He also said he was determined to avoid any interference by investors, especially the BTID. “We have quite a lot of experience, so we will be more careful about the persuasion of investors, even though we are in need of money. We won’t let them cheat us again.”

He said the planned tourism development required not only equipment such as a boat and snorkeling and diving equipment but also guides who have diving certificates and can speak foreign languages, at least English.

Local people, he said, would be able to do everything and would be managed by the traditional village authorities.

“We want to create our own jobs to earn a living, so there won’t be any moral duty to any party, and we won’t be under their command.”

According to head of Kaja hamlet in Serangan, Ketut Pusara, local people now have a greater awareness about the environment. For example, he said, those who used to make money by collecting coral now become fishermen.

“In the past, many people used coral to build houses or temples. But not anymore,” he said, “We agree to the tourism development plan as long as it is good, for us and for the environment in Serangan.”

Patut added that he had set a target of completing the coral transplantation on the 8-hectare area by 2015, considering the limited funding and human resources.

He is relying on the support of the government and NGOs for the coral cuttings and the procurement of a place to grow them. Patut and a group of local youths will look after planting and maintaining the coral voluntarily; the only money they might receive will be a meal allowance.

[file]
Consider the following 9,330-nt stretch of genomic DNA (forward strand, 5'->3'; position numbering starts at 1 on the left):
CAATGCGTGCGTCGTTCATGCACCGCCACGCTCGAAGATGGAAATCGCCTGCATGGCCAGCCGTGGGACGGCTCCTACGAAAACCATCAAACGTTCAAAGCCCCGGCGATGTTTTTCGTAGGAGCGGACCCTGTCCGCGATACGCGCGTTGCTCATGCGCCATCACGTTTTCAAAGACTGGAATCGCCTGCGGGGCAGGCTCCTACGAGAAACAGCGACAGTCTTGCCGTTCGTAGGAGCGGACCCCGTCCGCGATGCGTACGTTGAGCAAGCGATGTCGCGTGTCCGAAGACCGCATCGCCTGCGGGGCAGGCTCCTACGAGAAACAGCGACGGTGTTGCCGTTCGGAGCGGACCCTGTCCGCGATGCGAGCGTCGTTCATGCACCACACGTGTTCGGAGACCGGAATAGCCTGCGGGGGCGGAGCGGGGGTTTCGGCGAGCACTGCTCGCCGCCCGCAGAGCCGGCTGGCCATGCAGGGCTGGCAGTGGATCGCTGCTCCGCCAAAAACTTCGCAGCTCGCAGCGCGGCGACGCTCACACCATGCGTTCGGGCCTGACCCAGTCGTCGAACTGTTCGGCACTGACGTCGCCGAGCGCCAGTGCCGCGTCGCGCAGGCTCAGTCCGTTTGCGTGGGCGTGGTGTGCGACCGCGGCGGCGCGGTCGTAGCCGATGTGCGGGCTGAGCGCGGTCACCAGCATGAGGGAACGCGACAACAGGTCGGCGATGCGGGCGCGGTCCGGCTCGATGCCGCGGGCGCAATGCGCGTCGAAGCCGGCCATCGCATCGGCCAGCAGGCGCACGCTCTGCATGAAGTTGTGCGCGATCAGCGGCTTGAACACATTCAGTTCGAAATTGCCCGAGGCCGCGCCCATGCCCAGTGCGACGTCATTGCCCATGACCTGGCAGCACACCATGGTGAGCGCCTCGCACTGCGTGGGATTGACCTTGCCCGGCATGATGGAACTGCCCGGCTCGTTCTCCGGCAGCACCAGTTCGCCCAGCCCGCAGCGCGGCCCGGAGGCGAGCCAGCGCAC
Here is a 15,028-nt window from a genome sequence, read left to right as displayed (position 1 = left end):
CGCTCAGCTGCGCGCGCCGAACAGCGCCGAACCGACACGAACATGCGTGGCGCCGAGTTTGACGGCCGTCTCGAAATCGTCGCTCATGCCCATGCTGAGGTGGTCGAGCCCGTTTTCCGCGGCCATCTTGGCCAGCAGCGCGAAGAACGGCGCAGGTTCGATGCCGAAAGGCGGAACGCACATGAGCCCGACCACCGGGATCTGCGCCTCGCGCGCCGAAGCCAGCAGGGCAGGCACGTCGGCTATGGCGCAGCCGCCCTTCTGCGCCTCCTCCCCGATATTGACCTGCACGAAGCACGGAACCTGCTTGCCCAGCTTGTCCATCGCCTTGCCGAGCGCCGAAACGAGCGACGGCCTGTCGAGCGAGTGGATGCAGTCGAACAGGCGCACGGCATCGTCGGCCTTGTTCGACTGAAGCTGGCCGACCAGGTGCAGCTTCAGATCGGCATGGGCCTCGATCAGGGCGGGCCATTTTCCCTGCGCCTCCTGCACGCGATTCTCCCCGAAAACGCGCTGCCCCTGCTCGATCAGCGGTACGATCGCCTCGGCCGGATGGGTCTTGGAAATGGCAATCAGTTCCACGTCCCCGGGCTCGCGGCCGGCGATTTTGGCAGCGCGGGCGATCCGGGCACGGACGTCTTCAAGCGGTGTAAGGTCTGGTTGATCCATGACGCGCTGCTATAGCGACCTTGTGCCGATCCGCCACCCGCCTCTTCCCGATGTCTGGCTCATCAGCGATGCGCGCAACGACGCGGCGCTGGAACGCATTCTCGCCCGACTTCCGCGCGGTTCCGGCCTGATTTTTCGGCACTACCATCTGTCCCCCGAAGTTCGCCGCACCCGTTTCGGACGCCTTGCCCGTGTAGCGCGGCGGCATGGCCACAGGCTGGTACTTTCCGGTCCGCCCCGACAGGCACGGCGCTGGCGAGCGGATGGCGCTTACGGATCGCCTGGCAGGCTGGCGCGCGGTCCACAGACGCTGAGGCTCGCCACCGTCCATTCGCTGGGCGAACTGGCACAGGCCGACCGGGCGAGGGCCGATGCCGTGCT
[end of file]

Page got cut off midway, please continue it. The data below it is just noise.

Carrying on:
By his calculations, people’s volunteer contributions were worth Rp 5 billion. “This was calculated from making the plates to the plantation and the maintenance,” said Patut.

He has also formed a special team providing coral-planting services, called the Working Group for Bali Coral Reef Conservation. The group has served several clients in Bali and other islands.

He said the group had provided 200,000 seeds for the coral transplantation in Serangan. The market price of an 8-centimeter coral seed, under special permit from Natural Resources Conservation Office (BKSDA), is anywhere between US$6 and $15.

But Patut said they still needed seeds to expand the coral reef garden, adding that tourists might later be involved in the plantation project by putting their names to a special plate, for a fee.

Marine tourism activities at Serangan will be priced affordably. Visitors will be able to rent a boat for Rp 250,000 per trip and scuba equipment for Rp 100,000 per person. The fee for hiring a guide is Rp 100,000.

Tourists will also be invited to see the economic activities of fishermen at Karya Segara beach.

The fishermen, who are part of a savings and credit cooperative, which has about 40 members, sell soft coral to several countries. Patut said that soft coral harms other types of coral, and so collecting it supported the efforts to preserve the coral reef garden.

The group also cultivates aquarocks, or rocks to decorate aquariums. The process of making such rocks is similar to that for making the plates or stools for the coral reefs garden, using cements and filler.

The rocks are then planted in the sea so that sea biota, a kind of algae, grows on them. After between three and six months, they can be harvested and sold for about Rp 8,000 per kilogram.

Patut said many visitors from various areas had come to Serangan to learn about coral transplantation. They included government officials who wanted develop similar projects in their regions and high school students who came for their scientific projects